I read this sort of stuff and wonder: do any of the leading economists of the day have any background in the natural or engineering sciences? Or even logic?

"...if finance doesn’t drive growth, what will...?"


The solution to our economy? Get more letters!

What gets a healthy economy at this point forward is transportation efficiency, add a T.

Great post, Tyler. In my brief teaching stint, I tried to make this point (about tautologies versus causality) by "proving" that if equipment depreciation went up, so would GDP. (You can rewrite gross investment as net investment + depreciation, with GDP on the other side of the equation.)

Kudos to jimi!

The expansion will be driven by HOPE and CHANGE.

Finance (financial services industries) cannot drive (economic) growth. That is precluded by new (idiotic) credit card regulations and the new (destructive) regulatory structures proposed. The financials' problems are more than executive pay, bonuses, ACORN-paid pitchfork-wielding patriots, Credit Default Swaps or toxic loans.

Banks and thrifts are over-regulated and suffer from severely restricted margins, which cannot compensate capital for the multitude of risks incurred.

The Obama regime is strenuously adding to these weaknesses. We're screwed!

Is it a coincidence that much of Hayek's post-1936 work focused on the fallacy of mistaking tautologies & identifies for causal explanations (see Hayek's "Economics and Knowledge", 1936/1937, or Hayek's _The Pure Theory of Capital_)?

Hayek was getting tautologies and God-like "directly intuited" aggregates and their magical relations from both Keynes and from the the socialist equilibrium folks (Lange, Taylor, Dickinson, Lerner, etc.).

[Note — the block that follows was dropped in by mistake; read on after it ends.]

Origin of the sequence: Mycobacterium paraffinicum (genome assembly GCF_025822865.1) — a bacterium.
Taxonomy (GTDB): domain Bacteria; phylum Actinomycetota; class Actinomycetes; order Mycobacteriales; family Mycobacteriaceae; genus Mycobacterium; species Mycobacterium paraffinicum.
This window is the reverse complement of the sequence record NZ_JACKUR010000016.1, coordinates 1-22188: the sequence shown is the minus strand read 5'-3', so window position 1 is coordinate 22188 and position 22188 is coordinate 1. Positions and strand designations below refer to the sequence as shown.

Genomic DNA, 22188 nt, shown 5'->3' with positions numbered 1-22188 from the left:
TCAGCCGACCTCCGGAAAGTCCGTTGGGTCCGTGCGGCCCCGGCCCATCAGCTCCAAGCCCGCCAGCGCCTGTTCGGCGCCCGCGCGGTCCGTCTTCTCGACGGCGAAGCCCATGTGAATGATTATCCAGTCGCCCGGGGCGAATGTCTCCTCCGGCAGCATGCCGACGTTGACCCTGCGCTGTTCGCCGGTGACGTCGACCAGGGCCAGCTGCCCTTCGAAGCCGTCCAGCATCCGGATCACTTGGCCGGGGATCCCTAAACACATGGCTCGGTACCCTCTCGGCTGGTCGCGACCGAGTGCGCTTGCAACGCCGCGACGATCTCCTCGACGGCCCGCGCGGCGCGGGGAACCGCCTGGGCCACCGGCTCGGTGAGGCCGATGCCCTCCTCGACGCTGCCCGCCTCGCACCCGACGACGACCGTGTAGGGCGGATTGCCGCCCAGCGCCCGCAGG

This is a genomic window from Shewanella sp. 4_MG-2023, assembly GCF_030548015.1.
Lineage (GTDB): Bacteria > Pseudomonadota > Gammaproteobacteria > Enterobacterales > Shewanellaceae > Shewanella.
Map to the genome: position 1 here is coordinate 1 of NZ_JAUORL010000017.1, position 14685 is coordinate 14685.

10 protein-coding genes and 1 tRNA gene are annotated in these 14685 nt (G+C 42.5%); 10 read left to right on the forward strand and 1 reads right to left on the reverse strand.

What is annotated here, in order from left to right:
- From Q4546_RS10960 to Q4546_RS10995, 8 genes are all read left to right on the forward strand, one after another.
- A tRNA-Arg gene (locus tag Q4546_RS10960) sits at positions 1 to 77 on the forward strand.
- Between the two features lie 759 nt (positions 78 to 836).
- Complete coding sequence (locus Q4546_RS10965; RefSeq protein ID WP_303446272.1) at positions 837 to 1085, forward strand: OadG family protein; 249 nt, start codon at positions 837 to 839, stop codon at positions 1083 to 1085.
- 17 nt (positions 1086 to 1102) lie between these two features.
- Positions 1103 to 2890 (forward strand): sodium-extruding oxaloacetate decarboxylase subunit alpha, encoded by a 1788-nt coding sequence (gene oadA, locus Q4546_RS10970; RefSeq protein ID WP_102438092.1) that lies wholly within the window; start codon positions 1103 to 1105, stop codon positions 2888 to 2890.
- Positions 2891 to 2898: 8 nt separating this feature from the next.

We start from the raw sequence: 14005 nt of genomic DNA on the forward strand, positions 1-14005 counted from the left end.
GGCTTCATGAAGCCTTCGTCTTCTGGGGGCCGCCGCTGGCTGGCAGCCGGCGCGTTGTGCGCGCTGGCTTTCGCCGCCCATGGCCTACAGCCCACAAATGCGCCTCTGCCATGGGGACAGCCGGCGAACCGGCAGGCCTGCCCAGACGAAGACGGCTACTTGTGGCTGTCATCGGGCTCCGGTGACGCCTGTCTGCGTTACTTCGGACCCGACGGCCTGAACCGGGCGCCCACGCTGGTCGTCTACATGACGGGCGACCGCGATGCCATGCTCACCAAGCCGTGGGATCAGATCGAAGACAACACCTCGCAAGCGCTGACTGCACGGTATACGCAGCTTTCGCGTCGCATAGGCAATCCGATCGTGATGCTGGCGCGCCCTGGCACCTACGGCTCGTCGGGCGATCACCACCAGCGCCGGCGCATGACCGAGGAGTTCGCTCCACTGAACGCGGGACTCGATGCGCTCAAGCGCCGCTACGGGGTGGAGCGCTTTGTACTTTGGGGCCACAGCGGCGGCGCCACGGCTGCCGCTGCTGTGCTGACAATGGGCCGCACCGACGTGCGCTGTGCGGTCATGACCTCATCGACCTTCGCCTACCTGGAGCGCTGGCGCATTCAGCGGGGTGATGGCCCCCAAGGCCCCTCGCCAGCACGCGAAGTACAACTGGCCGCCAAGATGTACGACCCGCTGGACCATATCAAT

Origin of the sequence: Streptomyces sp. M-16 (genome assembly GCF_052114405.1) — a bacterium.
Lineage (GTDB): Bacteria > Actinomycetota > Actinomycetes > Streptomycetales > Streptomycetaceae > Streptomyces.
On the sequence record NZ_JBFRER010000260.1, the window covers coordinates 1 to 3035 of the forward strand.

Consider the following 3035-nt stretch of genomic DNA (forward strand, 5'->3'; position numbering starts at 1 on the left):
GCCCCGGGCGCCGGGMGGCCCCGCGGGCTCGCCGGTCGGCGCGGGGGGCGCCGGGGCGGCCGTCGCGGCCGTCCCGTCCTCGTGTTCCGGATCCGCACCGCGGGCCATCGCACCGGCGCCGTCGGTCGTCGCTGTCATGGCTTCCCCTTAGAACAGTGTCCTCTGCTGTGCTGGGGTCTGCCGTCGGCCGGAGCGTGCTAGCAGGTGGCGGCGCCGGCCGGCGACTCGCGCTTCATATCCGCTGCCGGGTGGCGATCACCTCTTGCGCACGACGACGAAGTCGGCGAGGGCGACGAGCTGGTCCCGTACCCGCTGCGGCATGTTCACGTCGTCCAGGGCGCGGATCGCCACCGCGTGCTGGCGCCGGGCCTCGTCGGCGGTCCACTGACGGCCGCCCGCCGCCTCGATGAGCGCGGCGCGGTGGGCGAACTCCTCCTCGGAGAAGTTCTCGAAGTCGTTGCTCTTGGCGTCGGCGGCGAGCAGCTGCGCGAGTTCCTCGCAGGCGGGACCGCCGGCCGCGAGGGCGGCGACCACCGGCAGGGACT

Tyler writes:

"Slipping back and forth between national income identities and causal relationships was one of the big problems in Keynes's General Theory."

It depends on whether by "growth" one means increasing demand to close the output gap, in which case thinking of aggregate demand components of C, I, G and NX is appropriate. Or does one mean long-run growth; i.e., increasing potential output due to technological progress and capital deepening, in which case one would want to think about how, and in what sectors, this will occur.

A tech bubble drove growth in the 90's; a real estate bubble drove growth in the naughties; a government bubble looks likely to drive growth in the tens, albeit no more sustainably than its predecessors.

The government bubble attempts to offset private deleveraging with government leverage, basically denying that the sum of the two remains unsustainably high. By definition, we won't return to sustainable growth until total leverage reaches a sustainable level, which is when we'll see the economy's true bottom. From that bottom, true growth can flow.